It happens this way sometimes after deep emotion. It happens this way after rage or sorrow, after wonder or happiness: I find myself adrift, feeling tender and inexplicably melancholy. Long hours in the closed box of the commissary didn’t help. Thinking about my mormor while I mixed made me cry. Listening to an interview with Robert Macfarlane as I shaped the loaves filled my chest and squeezed my throat with longing. When I queued up a song from the interview, a song washed up from the widening ripples of Macfarlane’s book, Landmarks, the music broke over me like a wave, leaving me drenched and breathless.
At the end of my midweek deliveries I stopped at the cafe to drink espresso and reread my favorite chapters of Landmarks, wrapping myself in the room’s familiar warmth while familiar people came and went around me. But at home in my quiet house, the melancholy again pressed close. Instead of opening my laptop to start the week’s administrative work, I curled up in the sunshine on my bed and fell asleep.
I woke rested and restless. I lay for a while, staring out the window at the sunlit trees, and then got up and went downstairs, tied on my running shoes, and took off for the water. The wind cooled my face and throat, slid into my curled palms and up the inside of my arms, chilled the sweat in the crease of my elbows. I breathed through my mouth, tasting wet earth and leaf mold on the back of my tongue. The bay, when I reached it, was a brilliant blue darkening out towards the paler blue islands, under a white blue sky. The water and sky, the bright snowberries and the glossy, red rosehips in the hedgerows, the peaks of Baker and Twin Sisters gleaming over the hill behind me, the little brown rabbit watching from the striped shadows of dried chicory and thistle on the hillside, they were all beautiful.
My left shoe was squeaking, a small, surprised noise every time I rolled forward on the ball of my foot. I ran to the top of the park and let gravity pull me down, arms loose, stride wide, feet pounding. And then up the steep, washed-out trail beside the stairs, pushing hard with quads and lungs. Down and up, down and up, till my muscles shivered and I gasped for breath.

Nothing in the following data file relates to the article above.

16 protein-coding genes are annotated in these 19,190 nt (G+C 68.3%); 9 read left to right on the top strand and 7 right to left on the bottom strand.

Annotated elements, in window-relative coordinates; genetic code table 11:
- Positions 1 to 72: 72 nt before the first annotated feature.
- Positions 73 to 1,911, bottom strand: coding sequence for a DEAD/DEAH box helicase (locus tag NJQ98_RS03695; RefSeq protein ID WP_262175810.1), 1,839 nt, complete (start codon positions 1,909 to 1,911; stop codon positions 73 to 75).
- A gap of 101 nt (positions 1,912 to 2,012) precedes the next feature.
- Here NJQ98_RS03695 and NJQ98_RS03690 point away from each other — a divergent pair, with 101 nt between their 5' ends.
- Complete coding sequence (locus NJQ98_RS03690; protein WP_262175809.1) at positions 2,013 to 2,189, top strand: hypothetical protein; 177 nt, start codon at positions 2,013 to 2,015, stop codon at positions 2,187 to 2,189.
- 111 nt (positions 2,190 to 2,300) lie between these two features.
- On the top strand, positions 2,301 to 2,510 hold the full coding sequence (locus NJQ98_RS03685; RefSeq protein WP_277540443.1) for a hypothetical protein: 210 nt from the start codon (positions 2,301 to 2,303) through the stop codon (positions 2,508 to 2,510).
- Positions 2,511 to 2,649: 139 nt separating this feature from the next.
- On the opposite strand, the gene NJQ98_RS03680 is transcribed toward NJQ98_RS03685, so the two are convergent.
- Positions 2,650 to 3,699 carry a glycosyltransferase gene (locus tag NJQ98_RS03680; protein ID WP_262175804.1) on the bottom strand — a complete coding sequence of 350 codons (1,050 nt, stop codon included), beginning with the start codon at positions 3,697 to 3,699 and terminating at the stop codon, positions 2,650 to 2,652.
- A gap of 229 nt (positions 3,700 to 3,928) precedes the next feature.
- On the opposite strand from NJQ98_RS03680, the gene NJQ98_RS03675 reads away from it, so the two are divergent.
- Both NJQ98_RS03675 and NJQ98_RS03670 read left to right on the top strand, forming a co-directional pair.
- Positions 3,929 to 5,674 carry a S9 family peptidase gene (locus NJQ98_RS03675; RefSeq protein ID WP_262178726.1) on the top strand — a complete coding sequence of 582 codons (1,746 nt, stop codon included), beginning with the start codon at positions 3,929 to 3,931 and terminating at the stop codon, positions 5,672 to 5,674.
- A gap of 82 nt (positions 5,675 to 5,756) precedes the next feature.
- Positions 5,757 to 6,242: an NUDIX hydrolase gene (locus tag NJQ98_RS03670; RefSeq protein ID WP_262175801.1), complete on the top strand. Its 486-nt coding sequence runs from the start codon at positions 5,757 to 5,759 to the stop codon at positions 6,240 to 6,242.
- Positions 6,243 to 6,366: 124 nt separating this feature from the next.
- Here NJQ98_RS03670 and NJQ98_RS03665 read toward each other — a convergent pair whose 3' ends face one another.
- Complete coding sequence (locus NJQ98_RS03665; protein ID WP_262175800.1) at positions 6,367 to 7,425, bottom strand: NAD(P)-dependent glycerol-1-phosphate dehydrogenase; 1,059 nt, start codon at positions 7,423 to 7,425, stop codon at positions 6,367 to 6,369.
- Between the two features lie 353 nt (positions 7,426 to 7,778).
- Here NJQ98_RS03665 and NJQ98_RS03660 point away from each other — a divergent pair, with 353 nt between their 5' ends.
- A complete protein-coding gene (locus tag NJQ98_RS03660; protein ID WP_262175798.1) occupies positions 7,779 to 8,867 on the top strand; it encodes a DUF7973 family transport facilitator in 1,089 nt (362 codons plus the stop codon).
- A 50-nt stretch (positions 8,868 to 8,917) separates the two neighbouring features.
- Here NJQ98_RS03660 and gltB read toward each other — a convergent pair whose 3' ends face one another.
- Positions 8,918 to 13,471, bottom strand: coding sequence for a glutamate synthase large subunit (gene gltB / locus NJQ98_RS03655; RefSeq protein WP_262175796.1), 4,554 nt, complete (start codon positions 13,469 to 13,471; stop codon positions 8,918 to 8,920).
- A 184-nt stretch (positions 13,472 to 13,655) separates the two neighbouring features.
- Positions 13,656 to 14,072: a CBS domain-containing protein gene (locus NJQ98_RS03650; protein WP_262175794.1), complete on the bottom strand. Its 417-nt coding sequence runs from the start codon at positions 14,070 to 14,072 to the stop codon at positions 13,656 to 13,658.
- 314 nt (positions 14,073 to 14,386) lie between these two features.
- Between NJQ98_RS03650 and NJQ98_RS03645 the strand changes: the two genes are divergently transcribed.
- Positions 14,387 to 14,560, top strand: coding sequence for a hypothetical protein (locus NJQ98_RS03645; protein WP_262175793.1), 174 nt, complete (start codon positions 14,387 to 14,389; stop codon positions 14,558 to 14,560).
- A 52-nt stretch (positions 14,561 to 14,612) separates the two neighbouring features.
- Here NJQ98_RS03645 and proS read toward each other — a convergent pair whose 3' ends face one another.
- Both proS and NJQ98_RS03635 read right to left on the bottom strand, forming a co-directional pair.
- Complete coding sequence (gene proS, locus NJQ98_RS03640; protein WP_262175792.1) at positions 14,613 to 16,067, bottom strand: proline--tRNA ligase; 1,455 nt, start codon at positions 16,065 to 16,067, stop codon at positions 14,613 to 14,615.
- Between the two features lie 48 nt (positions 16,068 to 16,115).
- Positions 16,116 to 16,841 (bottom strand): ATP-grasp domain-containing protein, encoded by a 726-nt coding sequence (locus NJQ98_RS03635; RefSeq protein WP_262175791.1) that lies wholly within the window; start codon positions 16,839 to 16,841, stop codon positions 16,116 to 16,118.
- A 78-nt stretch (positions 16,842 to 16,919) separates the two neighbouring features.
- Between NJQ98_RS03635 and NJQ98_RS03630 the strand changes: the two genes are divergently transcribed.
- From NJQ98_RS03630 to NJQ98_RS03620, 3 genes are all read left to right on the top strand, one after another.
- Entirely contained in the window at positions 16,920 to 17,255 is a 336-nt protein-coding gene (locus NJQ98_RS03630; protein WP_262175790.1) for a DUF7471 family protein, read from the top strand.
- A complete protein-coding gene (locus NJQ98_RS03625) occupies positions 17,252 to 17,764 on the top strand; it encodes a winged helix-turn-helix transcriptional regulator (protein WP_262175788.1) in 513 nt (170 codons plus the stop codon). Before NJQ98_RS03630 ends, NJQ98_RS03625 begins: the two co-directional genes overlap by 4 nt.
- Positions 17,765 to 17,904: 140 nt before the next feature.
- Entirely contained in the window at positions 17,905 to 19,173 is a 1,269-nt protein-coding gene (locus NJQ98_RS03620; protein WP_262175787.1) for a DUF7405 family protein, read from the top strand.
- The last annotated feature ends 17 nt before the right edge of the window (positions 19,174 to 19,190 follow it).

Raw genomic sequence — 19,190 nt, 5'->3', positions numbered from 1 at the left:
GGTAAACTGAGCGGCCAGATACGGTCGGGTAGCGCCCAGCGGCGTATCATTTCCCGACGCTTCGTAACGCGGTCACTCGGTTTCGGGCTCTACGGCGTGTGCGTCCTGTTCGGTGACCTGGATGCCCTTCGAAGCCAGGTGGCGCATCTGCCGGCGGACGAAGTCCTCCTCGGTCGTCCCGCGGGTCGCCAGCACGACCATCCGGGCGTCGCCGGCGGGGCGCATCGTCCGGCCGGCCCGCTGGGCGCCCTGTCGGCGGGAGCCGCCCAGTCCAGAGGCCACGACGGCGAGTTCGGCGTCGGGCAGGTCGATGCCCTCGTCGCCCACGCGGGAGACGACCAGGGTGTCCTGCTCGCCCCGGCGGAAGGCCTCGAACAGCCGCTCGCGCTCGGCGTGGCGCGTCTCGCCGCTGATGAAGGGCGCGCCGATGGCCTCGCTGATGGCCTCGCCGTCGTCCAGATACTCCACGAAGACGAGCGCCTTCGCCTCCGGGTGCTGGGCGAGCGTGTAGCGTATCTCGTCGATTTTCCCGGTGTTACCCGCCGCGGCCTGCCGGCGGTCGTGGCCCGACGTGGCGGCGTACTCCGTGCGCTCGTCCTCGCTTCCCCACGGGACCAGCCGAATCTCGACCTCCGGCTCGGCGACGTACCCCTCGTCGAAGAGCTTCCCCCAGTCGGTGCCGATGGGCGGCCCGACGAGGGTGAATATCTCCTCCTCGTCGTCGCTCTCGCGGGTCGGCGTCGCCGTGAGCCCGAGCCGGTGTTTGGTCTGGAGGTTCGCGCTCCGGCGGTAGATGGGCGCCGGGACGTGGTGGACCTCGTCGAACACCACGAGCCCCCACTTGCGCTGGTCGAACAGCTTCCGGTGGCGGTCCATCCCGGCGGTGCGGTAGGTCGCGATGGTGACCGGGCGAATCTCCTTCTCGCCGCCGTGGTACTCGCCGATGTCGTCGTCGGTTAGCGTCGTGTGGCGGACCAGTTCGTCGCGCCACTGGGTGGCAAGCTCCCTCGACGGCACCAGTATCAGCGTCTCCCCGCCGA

After the last climb I took off my shoes, tied the laces together, and tucked my socks inside. I walked home barefoot, feeling the cold earth, feeling the gravel too sharp for my shoe-soft soles, feeling the ungiving pavement and the wet moss at the border between lawn and street that squeezed out icy water like a wrung sponge.
“We have come to forget that our minds are shaped by the bodily experience of being in the world,” Macfarlane wrote, “—its spaces, textures, sounds, smells and habits—as well as by genetic traits we inherit and ideologies we absorb. We are literally ‘losing touch’, becoming disembodied.”
I did not have the work-productive Wednesday I’d planned, not the day of spreadsheets and email; it was a good day. By evening, as I stood talking to friends in our steamy kitchen, I felt settled. “Living in one sense at a time to live all the way through” had anchored me again to my body, and my body to the world. See you at market, maybe.
Owner | Baker
I had meant to start prep for THANKSGIVING ORDERS this week, but I'm nothing if not predictable: I haven't yet begun. Which means orders are still open if you need bread or pastry for your holiday table. Pickups Wednesday 11/27 at Cafe Velo between 9am and 7pm.
Sweets: Apple Cake, Gingerbread Bundt
Breads: Rosemary Rolls, Red & White, Roasted Potato & Garlic (and Mountain Rye, but it's under the regular Wednesday Bread heading, just to make the process more convoluted)
Also, we will NOT BE AT MARKET next Saturday, 11/30, because I want to eat dinner Thursday with my family, when I'd otherwise be starting fermentation for the market.
TODAY AT MARKET
Red & White
Rosemary Cornmeal (for stuffing! and eating, of course)
Malted Chocolate Chip Cookie
Bittersweet Chocolate Cookie
Apple Scone (jamless, strawberry jam, marmalade)
Apple Cake with Cultured Cream